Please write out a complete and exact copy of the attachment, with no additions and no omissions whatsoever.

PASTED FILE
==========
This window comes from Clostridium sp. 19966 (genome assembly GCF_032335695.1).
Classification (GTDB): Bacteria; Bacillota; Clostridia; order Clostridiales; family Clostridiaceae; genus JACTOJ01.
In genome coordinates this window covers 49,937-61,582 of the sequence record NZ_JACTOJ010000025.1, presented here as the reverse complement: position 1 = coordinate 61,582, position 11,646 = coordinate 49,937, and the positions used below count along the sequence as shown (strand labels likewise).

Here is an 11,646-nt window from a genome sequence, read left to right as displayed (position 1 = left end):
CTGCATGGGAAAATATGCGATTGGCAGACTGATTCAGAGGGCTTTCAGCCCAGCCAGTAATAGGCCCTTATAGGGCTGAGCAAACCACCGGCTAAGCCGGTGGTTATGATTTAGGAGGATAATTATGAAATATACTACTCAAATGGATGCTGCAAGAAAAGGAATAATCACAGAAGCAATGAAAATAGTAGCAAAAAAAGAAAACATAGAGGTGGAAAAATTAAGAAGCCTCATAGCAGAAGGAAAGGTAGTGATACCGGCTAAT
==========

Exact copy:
This window comes from Clostridium sp. 19966 (genome assembly GCF_032335695.1).
Classification (GTDB): Bacteria; Bacillota; Clostridia; order Clostridiales; family Clostridiaceae; genus JACTOJ01.
In genome coordinates this window covers 49,937-61,582 of the sequence record NZ_JACTOJ010000025.1, presented here as the reverse complement: position 1 = coordinate 61,582, position 11,646 = coordinate 49,937, and the positions used below count along the sequence as shown (strand labels likewise).

Here is an 11,646-nt window from a genome sequence, read left to right as displayed (position 1 = left end):
CTGCATGGGAAAATATGCGATTGGCAGACTGATTCAGAGGGCTTTCAGCCCAGCCAGTAATAGGCCCTTATAGGGCTGAGCAAACCACCGGCTAAGCCGGTGGTTATGATTTAGGAGGATAATTATGAAATATACTACTCAAATGGATGCTGCAAGAAAAGGAATAATCACAGAAGCAATGAAAATAGTAGCAAAAAAAGAAAACATAGAGGTGGAAAAATTAAGAAGCCTCATAGCAGAAGGAAAGGTAGTGATACCGGCTAAT